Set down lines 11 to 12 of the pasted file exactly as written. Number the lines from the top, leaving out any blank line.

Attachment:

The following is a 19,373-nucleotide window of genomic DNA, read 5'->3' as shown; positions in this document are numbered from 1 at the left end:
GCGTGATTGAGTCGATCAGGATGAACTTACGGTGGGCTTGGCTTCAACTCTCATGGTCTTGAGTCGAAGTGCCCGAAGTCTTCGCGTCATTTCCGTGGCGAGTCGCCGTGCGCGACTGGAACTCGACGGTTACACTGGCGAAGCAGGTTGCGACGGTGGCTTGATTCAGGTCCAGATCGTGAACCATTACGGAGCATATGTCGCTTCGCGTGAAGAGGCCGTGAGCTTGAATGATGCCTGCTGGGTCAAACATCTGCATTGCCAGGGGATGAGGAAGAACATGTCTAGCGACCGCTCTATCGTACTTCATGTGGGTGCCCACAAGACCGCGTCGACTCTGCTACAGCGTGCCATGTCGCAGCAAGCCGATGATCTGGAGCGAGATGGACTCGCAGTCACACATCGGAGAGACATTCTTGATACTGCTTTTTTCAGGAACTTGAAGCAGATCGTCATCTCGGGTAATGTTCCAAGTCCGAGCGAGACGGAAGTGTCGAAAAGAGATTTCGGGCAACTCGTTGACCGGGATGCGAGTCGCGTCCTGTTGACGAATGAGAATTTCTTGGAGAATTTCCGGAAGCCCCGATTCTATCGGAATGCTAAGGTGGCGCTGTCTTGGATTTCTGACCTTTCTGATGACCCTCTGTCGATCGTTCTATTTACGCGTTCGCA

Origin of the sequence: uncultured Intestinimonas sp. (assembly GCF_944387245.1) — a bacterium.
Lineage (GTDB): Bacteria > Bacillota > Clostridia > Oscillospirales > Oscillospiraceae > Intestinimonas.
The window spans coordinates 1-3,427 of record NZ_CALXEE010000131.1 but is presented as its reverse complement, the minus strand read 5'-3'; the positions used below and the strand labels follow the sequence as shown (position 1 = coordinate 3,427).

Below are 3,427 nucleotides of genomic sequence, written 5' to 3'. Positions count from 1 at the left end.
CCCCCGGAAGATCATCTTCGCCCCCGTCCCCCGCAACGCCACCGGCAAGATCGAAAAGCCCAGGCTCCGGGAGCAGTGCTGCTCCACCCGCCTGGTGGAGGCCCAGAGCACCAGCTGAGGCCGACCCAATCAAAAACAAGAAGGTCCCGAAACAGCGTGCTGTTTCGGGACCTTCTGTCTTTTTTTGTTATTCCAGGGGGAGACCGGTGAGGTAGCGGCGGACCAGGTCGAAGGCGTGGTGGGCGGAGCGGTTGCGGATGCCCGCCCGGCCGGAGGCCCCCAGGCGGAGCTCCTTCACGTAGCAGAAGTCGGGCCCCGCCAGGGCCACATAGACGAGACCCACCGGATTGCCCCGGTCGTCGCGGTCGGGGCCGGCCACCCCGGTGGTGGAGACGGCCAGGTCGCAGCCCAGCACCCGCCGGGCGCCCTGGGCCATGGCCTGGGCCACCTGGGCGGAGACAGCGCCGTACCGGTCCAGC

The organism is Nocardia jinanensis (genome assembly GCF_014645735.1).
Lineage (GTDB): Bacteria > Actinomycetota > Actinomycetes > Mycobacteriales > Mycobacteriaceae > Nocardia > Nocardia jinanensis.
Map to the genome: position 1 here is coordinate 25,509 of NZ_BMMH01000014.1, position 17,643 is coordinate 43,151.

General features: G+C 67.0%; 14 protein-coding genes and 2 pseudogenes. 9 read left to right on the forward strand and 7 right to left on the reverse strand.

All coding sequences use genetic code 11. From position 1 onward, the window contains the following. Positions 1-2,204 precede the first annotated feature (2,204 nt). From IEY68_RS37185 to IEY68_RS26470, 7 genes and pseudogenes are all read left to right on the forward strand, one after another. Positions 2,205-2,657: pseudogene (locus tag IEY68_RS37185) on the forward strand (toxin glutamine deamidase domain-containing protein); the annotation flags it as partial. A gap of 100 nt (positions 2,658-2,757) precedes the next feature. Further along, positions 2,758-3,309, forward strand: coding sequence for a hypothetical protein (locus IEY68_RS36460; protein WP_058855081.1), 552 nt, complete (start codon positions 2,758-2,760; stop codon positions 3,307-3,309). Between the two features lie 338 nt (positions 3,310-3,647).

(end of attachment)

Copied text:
General features: G+C 67.0%; 14 protein-coding genes and 2 pseudogenes. 9 read left to right on the forward strand and 7 right to left on the reverse strand.

All coding sequences use genetic code 11. From position 1 onward, the window contains the following. Positions 1-2,204 precede the first annotated feature (2,204 nt). From IEY68_RS37185 to IEY68_RS26470, 7 genes and pseudogenes are all read left to right on the forward strand, one after another. Positions 2,205-2,657: pseudogene (locus tag IEY68_RS37185) on the forward strand (toxin glutamine deamidase domain-containing protein); the annotation flags it as partial. A gap of 100 nt (positions 2,658-2,757) precedes the next feature. Further along, positions 2,758-3,309, forward strand: coding sequence for a hypothetical protein (locus IEY68_RS36460; protein WP_058855081.1), 552 nt, complete (start codon positions 2,758-2,760; stop codon positions 3,307-3,309). Between the two features lie 338 nt (positions 3,310-3,647).